Daily D&D Ramble: The worst type of call

On Thursday, I received two very similar messages. The first was from my little brother, who was apparently running a game of D&D the next day and needed some fast advice. The other was from our DM, who had to plead unavailable and now I will be running a small thing Saturday night.

This is what I call: Par for the course. Once you have elected to bear the torch of the DM, it stays with you and you will be called upon. Getting some time to prepare is a rare occasion. I’m still not 100 on what I’ll be running. I have an idea, but I need to sit down, draw some things, and flip through the Monster Manual (which I have just remembered I lent to the DM and I don’t have) and jot some final notes down. I don’t want to spoil anything, in case anyone at my table reads this before, so I’ll cover the actual idea and how it goes later. It’s a nifty idea, I think.

But my brother’s call was interesting. He has a D&D club at his school. Apparently, its popular enough that he’ll have to run a game with little or no support from his advisor for it. I guess. I don’t know all the details. All I know is he called me the day before asking for advice on what he should be doing.

And as much as it’s called a D&D club, they were actually playing Pathfinder. Which may be close enough. I don’t know. I know almost nothing about Pathfinder. I know it’s related to D&D. ANd I know its close to 3.5 or something, but I don’t know a lot about 3.5. I played it once, but only once. I don’t know what skills there are, how the actions work, anything.

But I am a quick study and the game hasn’t changed that much. Well, no tint the things that matter. The core rule stays the same, even if the DCs are wonky. So I basically gave him a crash course in ignoring the actual rules of the game you’re playing and how to run something with little prep. Then I walked him through a few encounter ideas he may or may not have time for, then gave him a pep talk. I have yet to hear back.

I should use mephits tonight. I’ve been looking for an excuse to use those. Respawning monsters would work well with the theme I’m thinking of.

I am convinced my brother’s teacher is what I term a 3.5er, someone who refuses to move on, who refuses to accept the validity of the newer editions. They will never move on. For them, 3.5 is where the game was perfected and where it stopped.

I have no problem with people playing in an older version of the game. They have something they are comfortable with and don’t want to change. That’s not really my business. And if that was all it was, they’d just be people who played in 3.5. A true treepointfiver has this attitude, this feel that emanates from that because you’re running in a new edition, you’re not a gamer.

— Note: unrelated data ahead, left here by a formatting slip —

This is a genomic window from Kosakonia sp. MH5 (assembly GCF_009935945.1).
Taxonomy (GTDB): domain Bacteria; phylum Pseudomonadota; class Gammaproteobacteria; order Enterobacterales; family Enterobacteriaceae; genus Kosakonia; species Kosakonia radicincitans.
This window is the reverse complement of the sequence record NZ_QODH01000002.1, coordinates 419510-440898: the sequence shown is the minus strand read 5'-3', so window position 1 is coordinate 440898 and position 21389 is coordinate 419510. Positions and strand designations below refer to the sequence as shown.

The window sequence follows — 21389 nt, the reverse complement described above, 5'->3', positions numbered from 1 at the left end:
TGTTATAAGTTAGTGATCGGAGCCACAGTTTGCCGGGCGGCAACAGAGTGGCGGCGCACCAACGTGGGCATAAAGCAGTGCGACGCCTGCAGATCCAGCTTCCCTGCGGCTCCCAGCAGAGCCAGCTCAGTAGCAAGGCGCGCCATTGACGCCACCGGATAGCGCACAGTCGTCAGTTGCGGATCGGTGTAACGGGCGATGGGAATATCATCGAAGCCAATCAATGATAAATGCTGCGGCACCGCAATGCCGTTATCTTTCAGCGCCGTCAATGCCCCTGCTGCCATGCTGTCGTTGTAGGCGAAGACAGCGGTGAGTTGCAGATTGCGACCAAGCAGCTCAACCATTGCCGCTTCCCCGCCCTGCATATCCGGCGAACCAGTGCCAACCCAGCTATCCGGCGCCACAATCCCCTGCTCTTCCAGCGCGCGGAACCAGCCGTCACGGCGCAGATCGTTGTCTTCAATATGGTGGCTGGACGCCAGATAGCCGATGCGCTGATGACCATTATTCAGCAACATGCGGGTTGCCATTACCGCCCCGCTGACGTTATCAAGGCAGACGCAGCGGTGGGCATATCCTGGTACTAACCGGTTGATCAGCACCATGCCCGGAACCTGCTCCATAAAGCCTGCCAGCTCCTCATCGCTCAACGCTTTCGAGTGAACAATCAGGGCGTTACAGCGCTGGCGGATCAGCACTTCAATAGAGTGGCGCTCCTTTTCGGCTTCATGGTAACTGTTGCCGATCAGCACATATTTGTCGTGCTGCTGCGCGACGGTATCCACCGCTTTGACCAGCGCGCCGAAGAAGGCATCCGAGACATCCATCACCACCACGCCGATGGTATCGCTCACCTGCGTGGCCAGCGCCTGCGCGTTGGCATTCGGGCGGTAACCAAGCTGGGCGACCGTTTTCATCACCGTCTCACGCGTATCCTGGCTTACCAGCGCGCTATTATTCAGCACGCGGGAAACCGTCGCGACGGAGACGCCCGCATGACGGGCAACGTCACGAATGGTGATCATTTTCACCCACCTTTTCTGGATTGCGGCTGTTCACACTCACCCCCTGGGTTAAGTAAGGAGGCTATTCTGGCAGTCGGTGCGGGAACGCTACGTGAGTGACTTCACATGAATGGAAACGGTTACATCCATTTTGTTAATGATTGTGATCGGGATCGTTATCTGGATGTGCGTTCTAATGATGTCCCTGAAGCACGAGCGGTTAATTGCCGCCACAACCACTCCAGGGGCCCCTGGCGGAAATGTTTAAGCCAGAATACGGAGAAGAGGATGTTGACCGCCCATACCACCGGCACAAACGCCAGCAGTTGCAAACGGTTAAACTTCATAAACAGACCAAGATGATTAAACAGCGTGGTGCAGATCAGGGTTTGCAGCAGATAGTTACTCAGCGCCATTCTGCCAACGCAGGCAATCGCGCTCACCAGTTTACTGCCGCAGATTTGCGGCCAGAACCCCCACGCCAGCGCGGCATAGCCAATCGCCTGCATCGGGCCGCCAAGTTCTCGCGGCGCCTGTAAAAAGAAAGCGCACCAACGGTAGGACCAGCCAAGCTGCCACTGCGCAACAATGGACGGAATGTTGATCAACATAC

I try to avoid people like that.

Anyway, his game was in Pathfinder. We found a statblock for a gnoll and some goblins, I explained how to resolve skills, coached his scene painting, and gave him a run down on combat. In short, I prepared him as best I could for a system I don’t know. I’ll try to see if I can record or at least well document his response.

I will admit that Pathfinder has a nice looking wiki for their monsters and stuff. I couldn’t read all of the statblock. There were a few odd numbers in places, but it seemed to be okay.

I think that’s if for today. I have to go draw some maps and stuff for my sudden one-off.


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  1. Great read. I especially enjoyed the discussion of past editions and threepointfivers. I understand that you don’t know that much about past editions, but a ramble on the history of D&D in general from your perspective would be interesting to read.

    By the way, you probably know this, but Pathfinder has all of its content online. This makes it free to play which is ideal for schools (particularly high schools, but colleges are certainly no stranger to free). I just thought that was a fun fact.

    1. Pathfinder being free makes a lot of sense. Its a bold move, but it would make it more accessible than other editions, easier tho they may be.

      I might give the history of D&D ramble a try. It’d be cool to do it with what I know, sans research. Then post again having done the research and see how close I got passively picking it all up.

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